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Good catch . . . Timaru's Donald Little had success with this brown trout at the confluence of the North Opuha River and the lake on opening weekend. PHOTO: RICHARD COSGROVE

by Claire Allison

A positive start to the fishing season in the central South Island region has seen some good catches and no compliance issues.

Fish and game officer Rhys Adams said anglers seemed to have adjusted to tighter rules around the sea-run salmon fishery, as Fish and Game attempted to ensure enough wild salmon were making a successful run up the rivers and are spawning to maintain a viable fishery.

Changes included a shorter season, a reduction in the daily bag limit to one salmon, a ban on night fishing and the winter season being closed.

“Anglers know the state of the fishery, a lot have had seasons where they have not caught a salmon at all, so if they catch one, they’d be quite happy.”

Mr Adams said the Opihi River had been fishing well, as had Lake Opuha, with about 50 anglers trying their luck on opening day.

Trout and salmon anglers now have a brand-new online resource to help them gain access to the Waitaki River for fishing.

A review of angler access on the Waitaki River by Central South Island Fish & Game (CSIFG) has resulted in the listing of 35 accessways in an online pamphlet.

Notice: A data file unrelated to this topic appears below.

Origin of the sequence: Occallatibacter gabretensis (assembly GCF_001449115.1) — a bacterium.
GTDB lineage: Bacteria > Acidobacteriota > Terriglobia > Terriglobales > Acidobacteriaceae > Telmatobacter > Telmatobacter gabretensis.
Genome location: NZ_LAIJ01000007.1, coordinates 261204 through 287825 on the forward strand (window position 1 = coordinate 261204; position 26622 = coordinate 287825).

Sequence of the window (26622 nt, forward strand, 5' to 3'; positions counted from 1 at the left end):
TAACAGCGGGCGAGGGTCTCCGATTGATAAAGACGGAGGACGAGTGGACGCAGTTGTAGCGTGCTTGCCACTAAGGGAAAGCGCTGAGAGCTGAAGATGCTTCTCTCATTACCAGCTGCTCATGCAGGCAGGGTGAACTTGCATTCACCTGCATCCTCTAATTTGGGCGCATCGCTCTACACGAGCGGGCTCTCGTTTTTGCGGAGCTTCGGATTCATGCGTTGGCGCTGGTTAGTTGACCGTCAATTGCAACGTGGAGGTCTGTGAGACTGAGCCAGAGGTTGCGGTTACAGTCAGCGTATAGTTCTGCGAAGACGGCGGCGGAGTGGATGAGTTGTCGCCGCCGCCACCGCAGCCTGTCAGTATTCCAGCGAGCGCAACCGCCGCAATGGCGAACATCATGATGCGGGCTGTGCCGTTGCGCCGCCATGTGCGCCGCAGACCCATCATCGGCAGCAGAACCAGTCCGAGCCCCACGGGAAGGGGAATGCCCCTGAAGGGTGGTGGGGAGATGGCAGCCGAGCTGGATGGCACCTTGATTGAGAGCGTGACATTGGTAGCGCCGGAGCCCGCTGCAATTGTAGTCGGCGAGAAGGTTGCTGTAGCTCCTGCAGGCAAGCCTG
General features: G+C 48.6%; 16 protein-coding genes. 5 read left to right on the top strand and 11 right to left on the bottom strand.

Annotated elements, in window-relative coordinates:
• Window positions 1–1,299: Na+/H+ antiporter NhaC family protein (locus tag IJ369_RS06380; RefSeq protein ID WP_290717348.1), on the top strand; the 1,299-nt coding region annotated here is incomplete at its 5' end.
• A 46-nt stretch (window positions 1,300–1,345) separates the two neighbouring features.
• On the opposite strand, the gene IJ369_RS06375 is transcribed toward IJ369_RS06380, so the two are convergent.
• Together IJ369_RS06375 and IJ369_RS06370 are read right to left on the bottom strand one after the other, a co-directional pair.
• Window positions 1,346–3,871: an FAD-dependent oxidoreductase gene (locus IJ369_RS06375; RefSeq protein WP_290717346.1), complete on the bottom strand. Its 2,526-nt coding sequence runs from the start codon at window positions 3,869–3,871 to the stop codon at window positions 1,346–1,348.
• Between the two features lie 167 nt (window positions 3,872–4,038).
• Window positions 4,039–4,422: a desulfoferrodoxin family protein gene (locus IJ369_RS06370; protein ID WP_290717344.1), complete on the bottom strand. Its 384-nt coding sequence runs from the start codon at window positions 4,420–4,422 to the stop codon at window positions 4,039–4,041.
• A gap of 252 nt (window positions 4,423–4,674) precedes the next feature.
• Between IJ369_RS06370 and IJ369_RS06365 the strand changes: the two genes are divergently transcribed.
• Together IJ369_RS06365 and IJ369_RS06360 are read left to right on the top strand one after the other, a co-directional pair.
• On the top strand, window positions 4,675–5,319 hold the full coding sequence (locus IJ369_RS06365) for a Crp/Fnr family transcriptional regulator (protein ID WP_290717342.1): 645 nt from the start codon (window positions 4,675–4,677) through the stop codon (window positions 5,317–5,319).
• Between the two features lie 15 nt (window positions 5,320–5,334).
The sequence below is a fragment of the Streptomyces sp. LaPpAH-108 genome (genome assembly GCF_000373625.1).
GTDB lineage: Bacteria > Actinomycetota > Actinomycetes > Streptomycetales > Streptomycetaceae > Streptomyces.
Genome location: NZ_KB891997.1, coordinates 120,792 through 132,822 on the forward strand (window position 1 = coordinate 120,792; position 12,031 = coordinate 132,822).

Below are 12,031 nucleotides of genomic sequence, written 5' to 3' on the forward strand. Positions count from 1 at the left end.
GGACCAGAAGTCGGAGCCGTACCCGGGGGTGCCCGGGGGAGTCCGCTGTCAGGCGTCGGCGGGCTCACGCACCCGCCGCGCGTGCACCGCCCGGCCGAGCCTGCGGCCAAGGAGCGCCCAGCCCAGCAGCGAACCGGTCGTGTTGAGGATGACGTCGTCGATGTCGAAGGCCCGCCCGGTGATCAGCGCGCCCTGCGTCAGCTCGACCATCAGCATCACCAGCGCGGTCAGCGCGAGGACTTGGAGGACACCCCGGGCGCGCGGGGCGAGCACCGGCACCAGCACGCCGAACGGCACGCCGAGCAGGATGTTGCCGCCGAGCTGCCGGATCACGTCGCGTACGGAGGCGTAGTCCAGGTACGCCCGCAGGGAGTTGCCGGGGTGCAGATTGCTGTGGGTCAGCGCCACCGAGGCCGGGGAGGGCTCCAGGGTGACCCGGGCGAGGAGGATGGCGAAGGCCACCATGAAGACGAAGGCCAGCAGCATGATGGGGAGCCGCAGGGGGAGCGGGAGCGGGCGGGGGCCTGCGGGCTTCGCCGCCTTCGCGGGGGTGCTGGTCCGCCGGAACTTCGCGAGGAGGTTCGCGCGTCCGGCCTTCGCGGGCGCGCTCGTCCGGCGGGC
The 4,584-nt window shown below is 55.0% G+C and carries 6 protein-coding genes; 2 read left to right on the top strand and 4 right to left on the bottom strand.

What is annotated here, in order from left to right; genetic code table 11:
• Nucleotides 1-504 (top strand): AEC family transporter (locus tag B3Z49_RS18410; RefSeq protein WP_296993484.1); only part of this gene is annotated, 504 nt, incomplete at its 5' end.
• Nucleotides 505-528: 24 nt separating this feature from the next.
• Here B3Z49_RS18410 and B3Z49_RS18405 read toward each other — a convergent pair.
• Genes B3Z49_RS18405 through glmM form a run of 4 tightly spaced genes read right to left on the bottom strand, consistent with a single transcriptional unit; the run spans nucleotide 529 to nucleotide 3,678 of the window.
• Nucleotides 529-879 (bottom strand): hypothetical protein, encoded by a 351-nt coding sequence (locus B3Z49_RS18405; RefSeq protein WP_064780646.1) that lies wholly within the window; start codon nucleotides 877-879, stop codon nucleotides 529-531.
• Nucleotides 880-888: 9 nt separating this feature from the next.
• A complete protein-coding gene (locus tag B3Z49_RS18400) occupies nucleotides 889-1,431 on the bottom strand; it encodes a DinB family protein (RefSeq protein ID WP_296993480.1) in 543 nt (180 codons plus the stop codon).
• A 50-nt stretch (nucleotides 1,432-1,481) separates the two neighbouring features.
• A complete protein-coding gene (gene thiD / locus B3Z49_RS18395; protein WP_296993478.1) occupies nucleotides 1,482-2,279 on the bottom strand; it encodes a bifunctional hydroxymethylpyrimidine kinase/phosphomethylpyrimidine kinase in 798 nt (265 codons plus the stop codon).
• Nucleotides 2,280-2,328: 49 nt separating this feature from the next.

The pamphlet is available free from the CSIFG website and can be downloaded to a smartphone or computer.

The pamphlet is designed to help both local and visiting anglers to access the Waitaki River and enjoy its excellent trout fishery.

Mr Adams said the Waitaki can offer some truly phenomenal trout fishing, but was one of the hardest rivers in New Zealand to access.

“The Waitaki is a challenge to access and fish due to its huge everchanging volumes of swift water and the vegetation of willow, gorse, and blackberry that smothers the banks.

“Anglers who know how to access and fish the Waitaki River catch plenty of trout. Our goal with this pamphlet is to provide a large range of access options to anglers, both reliable and ‘adventurous’.”

The pamphlet provides helpful tips about managing fishing trips around flow levels, as knowing the flow level that was suitable for each access point was the key to being successful at the Waitaki.

Over the coming months CSIFG will be investigating options to collaborate with Environment Canterbury and farmers to re-establish and maintain historic accessways and put in place measures to maintain their ongoing accessibility.

Anglers on the Waitaki are still being asked to report any capture of tagged trout in the Waitaki River, Hakataramea and Maerewhenua rivers directly to Fish & Game this season.

Last year, hundreds of brown and rainbow trout in the lower Waitaki River fishery were tagged with yellow, numbered tags near the dorsal fin, and Mr Adams said there would still be plenty tagged trout in the catchment.

Information captured so far showed that the Hakataramea spawning run was important to maintain the whole lower Waitaki fishery.

Anglers who catch a tagged trout, please report: Tag number, catch date and location, and if it was kept or released.

Please report to: Central South Island Fish & Game. Ph 03 615 8400, Email: csi@fishandgame.org.nz